The gift of care

As we approach Advent and Christmas, I have been reminded of one of the greatest gifts I have received – a gift unexpected and a gift that has informed my life and ministry since that time.

While appointed to the Upper Avon Methodist Circuit in the early 1970s, I was delighted to receive an invitation to join the celebrations for the 50th anniversary for my home church – the Manjimup Methodist (now Uniting) Church.

At a special dinner on the night prior to the service of celebration, I received a remarkable gift in the form of a previously unknown family story.

I was sitting beside the Rev Thomas Burt, a minister to the Manjimup congregation in the 1930’s time of the Great Depression. Before he was ordained, Thomas Burt was a builder and he told me this story.

In 1935, my grandfather was killed in a tragic farming accident leaving my wonderful Grandma Dunn with a young family to care for in Manjimup, and no visible means of support. Thomas told how the Methodist Church bought a block of land in town for my Grandma, that he had arranged with a number of farmers to donate trees from their properties, organised the use of a sawmill and volunteers on a weekend to saw up the timber sufficient to build a house.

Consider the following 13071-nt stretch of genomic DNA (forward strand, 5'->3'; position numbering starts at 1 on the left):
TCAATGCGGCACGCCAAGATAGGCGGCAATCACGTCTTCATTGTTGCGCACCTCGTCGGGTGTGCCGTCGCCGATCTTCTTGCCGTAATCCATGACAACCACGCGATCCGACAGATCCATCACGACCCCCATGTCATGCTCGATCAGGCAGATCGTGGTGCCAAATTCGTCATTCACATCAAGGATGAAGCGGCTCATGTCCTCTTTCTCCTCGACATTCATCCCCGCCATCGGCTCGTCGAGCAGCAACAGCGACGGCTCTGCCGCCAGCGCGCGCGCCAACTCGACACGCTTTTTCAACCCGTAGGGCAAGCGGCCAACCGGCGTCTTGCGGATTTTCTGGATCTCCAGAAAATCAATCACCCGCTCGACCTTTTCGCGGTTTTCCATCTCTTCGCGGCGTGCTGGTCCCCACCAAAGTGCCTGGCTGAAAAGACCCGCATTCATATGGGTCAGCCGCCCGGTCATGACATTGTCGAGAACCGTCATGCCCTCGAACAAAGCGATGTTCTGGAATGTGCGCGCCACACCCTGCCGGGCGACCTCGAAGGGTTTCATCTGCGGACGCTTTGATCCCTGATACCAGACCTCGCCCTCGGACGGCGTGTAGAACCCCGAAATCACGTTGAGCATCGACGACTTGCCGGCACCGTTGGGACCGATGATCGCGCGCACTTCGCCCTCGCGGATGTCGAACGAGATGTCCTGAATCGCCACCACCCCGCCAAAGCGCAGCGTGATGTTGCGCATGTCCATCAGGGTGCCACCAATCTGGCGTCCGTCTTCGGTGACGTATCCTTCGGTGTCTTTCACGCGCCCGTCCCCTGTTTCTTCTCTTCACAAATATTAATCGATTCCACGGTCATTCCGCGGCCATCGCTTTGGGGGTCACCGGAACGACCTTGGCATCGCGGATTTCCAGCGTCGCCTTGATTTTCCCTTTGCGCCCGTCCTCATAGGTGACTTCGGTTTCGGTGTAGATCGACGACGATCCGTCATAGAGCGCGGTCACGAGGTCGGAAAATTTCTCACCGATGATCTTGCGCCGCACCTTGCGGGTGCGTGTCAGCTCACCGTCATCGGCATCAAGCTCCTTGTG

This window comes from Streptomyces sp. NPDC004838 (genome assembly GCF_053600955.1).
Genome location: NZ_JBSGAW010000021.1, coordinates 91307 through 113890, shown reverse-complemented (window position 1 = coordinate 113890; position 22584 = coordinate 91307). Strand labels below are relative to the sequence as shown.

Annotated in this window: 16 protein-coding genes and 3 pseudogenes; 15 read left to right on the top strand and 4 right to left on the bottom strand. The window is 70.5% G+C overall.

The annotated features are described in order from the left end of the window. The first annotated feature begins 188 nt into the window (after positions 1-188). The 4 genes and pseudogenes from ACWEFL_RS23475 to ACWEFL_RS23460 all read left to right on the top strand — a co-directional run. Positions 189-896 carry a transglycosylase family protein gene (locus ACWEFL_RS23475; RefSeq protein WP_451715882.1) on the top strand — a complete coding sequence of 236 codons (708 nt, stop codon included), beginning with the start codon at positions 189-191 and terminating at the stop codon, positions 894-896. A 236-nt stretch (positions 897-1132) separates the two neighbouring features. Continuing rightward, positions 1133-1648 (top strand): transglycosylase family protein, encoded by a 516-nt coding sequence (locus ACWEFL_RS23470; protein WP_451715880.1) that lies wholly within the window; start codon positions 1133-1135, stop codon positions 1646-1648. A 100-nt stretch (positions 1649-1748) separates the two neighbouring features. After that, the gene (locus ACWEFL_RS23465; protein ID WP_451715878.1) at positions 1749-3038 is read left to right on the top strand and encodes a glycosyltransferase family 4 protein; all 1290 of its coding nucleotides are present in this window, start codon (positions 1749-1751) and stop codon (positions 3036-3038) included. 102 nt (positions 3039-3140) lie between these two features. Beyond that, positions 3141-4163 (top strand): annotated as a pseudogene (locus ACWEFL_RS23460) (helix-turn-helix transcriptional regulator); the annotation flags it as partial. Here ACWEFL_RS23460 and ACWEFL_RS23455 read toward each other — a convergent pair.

Putting his previous skills to work, Thomas built the unlined weatherboard house in Manjimup that my Grandma lived in till she entered care in the 1980s. As a young lad, I remember staying overnight with Grandma and waking up to the sunlight filtering through the cracks in the weatherboards.

I tell the story to affirm our church’s commitment to caring for those in need; to acknowledge that our founding churches in very real ways inform who we are as church in 2015, and to remind us all that caring begins at home in the small and generous acts of hospitality and support.

As a person whose family benefited from the generosity of a small country congregation eighty years ago this year, I wish to encourage the many grassroots community service activities, as seen in the work of the Congregational Community Services Commission, to continue to find ways of caring and giving within their communities.

And as the past chair of the UnitingCare Forum, to acknowledge the gift of hope provided through our agencies – Good Samaritan Industries, Juniper and UnitingCare West – to so many within WA and to celebrate the Uniting Church’s commitment to care for those in need. The season of Advent reminds us of the invitation, through Christ, to serve all people by creating an inclusive, connected and just world.

John Dunn


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